According to worldwide standard time, there are six time zones in Canada - Pacific, Mountain, Central, Eastern, Atlantic and Newfoundland. We live on the western edge of Mountain Time and we expected to lose an hour as we crossed into Manitoba (Central) then again as we approached Thunder Bay (Eastern) in Ontario. Things appeared so orderly and simple.
No so fast...
|Canadian Time Zones as they really are!|
Saskatchewan is Central Time (except for Lloydminister which is on Mountain Time) but choses not to observe daylight savings, so in the summer they line up with Mountain Time. Manitoba is on Central Time but observes daylight savings. Western Ontario (west of 90°) is on Central Time and observes daylight savings, except the Atikokan and Pickle Lake areas. They run on Eastern Standard Time year round. Ontario (east of 90°) and Québec observe Eastern Time. Oh, except for Québec east of the Natashquan River. They observe Atlantic Standard Time year round.
Phew. Confused yet?
So were we - and so was the GPS in our car. Our phones, watches and car clock were often out of sync. And we could not look skyward to judge the sun's angle to approximate the time as there is a big issue with the time of sunrise and sunset due to the size of some time zones. The Eastern Time Zone is huge. It is 2,500km from Thunder Bay to Gaspé. The sunrise and sunset in Thunder Bay is an hour and three-quarters later than in Gaspé. So the sun rises at 6:45am in Gaspé but not until 8:20am in Thunder Bay. No wonder we never knew what time is was!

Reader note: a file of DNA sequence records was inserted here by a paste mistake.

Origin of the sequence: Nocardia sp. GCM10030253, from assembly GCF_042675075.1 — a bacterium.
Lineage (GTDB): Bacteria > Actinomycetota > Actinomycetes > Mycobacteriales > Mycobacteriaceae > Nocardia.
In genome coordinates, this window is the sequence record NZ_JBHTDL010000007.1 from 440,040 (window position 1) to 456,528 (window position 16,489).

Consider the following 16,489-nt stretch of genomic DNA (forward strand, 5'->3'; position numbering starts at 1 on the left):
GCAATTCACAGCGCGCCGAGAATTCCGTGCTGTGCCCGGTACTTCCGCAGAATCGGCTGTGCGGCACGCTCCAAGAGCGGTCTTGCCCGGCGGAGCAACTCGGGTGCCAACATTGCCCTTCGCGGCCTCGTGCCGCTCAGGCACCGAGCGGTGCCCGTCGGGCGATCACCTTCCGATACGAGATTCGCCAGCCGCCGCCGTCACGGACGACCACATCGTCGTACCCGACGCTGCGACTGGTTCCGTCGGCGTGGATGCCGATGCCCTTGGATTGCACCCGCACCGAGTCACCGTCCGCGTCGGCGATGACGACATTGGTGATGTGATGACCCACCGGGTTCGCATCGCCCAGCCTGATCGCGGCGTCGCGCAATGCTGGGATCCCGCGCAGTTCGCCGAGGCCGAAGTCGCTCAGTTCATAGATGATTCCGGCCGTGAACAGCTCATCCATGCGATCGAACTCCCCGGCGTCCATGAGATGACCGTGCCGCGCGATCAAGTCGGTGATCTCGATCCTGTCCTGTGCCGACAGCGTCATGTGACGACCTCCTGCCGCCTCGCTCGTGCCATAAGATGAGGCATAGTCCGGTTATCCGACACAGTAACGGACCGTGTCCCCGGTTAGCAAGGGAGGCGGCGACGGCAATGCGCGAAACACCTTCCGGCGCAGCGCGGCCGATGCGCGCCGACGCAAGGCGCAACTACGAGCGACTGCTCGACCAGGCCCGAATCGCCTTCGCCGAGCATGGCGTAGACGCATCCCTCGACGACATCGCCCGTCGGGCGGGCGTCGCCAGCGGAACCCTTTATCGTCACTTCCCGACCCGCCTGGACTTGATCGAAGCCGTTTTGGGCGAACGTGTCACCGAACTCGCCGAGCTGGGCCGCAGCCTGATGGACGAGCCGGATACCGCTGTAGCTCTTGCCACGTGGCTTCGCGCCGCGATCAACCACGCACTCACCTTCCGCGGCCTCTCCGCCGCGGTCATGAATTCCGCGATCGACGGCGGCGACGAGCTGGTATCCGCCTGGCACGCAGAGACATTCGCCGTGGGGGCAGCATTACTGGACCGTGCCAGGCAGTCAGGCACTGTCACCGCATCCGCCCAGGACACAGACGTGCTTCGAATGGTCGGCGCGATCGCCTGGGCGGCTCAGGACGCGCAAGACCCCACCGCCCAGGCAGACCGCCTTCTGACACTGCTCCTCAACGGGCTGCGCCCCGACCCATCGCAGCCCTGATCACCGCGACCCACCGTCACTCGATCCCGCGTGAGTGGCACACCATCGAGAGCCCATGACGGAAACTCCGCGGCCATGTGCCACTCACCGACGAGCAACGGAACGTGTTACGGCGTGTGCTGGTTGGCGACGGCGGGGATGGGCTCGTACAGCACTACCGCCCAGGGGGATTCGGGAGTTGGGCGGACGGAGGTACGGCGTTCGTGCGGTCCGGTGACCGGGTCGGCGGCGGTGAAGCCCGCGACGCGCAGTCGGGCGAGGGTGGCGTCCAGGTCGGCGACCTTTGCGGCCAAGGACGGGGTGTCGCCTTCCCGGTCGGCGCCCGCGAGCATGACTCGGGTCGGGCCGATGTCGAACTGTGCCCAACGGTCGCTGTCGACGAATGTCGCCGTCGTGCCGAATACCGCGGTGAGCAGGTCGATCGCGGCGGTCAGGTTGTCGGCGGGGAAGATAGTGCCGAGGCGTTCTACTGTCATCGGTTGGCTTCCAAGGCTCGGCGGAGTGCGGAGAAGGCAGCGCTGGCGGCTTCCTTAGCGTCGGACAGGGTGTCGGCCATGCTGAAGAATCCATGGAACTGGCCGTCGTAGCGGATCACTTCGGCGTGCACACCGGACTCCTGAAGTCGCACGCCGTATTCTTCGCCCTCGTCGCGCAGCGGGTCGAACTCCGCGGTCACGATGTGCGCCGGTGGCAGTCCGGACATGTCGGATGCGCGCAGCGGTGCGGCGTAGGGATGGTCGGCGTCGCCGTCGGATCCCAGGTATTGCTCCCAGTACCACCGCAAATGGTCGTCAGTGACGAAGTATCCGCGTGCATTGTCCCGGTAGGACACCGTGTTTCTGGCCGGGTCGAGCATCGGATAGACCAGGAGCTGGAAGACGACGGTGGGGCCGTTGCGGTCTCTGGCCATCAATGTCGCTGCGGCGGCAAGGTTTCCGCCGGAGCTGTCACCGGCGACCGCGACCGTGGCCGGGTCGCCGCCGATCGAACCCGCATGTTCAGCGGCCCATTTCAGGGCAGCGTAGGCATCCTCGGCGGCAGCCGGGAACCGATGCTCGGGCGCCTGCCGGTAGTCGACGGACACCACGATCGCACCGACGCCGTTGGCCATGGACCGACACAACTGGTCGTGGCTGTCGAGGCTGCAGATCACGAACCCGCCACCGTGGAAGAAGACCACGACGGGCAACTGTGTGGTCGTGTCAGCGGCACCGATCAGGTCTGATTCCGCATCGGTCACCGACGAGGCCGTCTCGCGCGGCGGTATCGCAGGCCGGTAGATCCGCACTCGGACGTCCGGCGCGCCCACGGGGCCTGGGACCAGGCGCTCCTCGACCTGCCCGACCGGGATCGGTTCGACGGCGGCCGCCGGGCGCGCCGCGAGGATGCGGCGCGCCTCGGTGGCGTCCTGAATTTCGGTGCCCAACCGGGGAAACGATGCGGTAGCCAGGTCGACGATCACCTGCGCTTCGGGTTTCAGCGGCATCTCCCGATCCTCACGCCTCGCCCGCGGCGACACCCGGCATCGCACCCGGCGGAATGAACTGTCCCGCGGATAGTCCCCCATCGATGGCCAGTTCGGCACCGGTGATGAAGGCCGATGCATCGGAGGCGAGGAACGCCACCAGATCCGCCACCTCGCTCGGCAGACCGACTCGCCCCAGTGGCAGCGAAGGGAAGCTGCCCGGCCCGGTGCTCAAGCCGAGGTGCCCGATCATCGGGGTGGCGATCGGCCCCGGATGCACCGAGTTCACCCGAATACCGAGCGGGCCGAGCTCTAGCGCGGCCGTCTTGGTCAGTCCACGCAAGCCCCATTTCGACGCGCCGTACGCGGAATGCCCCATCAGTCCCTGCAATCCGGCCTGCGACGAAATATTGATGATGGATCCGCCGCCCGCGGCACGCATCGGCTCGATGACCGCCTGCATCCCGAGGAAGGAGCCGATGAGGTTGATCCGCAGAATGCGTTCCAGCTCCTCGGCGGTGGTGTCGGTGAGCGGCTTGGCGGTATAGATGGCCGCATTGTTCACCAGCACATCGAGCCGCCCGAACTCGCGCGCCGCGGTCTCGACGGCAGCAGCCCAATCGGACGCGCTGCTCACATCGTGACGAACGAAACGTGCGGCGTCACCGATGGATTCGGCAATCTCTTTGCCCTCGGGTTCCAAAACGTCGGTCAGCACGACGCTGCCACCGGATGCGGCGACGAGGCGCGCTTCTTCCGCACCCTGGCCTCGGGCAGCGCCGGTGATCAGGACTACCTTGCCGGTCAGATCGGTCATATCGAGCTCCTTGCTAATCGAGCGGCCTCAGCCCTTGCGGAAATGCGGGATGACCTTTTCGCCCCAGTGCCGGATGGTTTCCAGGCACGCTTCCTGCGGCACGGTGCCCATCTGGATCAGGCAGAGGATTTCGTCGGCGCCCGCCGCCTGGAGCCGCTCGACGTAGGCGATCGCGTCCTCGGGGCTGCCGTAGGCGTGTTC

And it was a Canadian who gave us worldwide standard time - Sir Stanford Fleming! Now Sir Stan was a bit of a legend. Not only did he come up with the idea of time zones linked to the Prime Meridian, he designed Canada's first stamp, proposed the use of 24-hour time and engineered much of the Canadian Pacific Railway - and that was only in the first half of his life. Quite the overachiever!
|The Meridians of Western Canada|
The Fourth Meridian, which establishes the border between Saskatchewan and Alberta is the world's longest surveyed straight line! A definite need of a plaque for that!
|Oh look! A Plaque...|
Another point of interest is the Longitudinal Centre of Canada - the line midway between the extreme east and west of Canada - is at 96° 48' 35" or just east of Winnipeg on Highway 1. The actual centre of Canada is 1 500km further north at 62° 24' 0" N 96° 28' 0" W.